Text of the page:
Taming the Gods: Religion and Democracy on Three Continents
Taming the Gods:
Religion and Democracy on Three Continents
by Ian Buruma
Princeton University Press
$19.95 List Price
There are two species of religious sentiment, David Hume declared in 1741, writing in bleak Enlightenment Scotland as the American colonies endured the brushfire of a first great religious revival: the superstitious and the enthusiastic. It can be tempting today to see the secular liberalism of contemporary Europe—a creed besieged by enthusiasts Islamic fundamentalist, American interventionist, and homegrown Christian nationalist—as a variety of gloomy superstition. As Ian Buruma chronicles in his slight Taming the Gods, many of the most vocal defenders of that agnostic, ameliorative tradition make their case with the docent-like outlook of guardians of an heirloom culture facing extinction. Commentators from novelist provocateur Martin Amis to hysterical historian Bat Ye'or have warned of the Islamic threat to Europe; gripped by a natalist panic, alarmists prophesy a continent overrun with Muslim hordes, a civilization dissolved by capitulation and appeasement into a nightmare sharia state known as Eurabia. Politicians, too: The resilient French reactionary Jean-Marie Le Pen has invoked a future in which a Muslim majority terrorizes a European minority, and the late Dutch populist Pim Fortuyn advocated, with relish, "a cold war with Islam."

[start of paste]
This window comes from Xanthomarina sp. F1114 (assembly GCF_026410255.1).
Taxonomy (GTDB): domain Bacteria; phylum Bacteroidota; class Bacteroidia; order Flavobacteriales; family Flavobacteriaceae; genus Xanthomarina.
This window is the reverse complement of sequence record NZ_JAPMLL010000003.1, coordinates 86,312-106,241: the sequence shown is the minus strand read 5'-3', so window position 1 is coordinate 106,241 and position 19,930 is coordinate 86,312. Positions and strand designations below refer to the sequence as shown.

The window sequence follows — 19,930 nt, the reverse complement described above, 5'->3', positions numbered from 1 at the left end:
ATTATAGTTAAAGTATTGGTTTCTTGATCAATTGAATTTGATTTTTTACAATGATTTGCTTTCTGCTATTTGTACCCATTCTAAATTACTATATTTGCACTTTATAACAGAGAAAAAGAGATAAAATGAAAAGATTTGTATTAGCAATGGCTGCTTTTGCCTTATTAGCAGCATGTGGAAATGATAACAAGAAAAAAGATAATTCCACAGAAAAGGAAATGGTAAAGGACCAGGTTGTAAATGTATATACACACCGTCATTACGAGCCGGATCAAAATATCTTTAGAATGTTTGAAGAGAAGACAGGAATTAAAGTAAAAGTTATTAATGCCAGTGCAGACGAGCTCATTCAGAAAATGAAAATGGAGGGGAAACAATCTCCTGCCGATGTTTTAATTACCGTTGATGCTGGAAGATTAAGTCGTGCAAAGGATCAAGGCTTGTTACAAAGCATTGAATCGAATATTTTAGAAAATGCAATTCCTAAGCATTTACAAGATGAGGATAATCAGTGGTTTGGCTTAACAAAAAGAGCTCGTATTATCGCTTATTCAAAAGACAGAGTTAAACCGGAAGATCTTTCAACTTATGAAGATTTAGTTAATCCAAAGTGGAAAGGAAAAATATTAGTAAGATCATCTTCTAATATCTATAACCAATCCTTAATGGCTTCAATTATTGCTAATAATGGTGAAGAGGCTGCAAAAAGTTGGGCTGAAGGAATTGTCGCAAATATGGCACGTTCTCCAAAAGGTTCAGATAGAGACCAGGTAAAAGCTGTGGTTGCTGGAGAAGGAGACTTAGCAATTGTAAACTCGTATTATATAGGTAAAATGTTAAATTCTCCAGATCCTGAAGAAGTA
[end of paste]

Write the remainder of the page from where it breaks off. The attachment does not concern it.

"If we extend unlimited tolerance even to those who are intolerant," Karl Popper warned, just after World War II and the apparent triumph of liberalism over fascism, "if we are not prepared to defend a tolerant society against the onslaught of the intolerant, then the tolerant will be destroyed, and tolerance with them." Buruma is not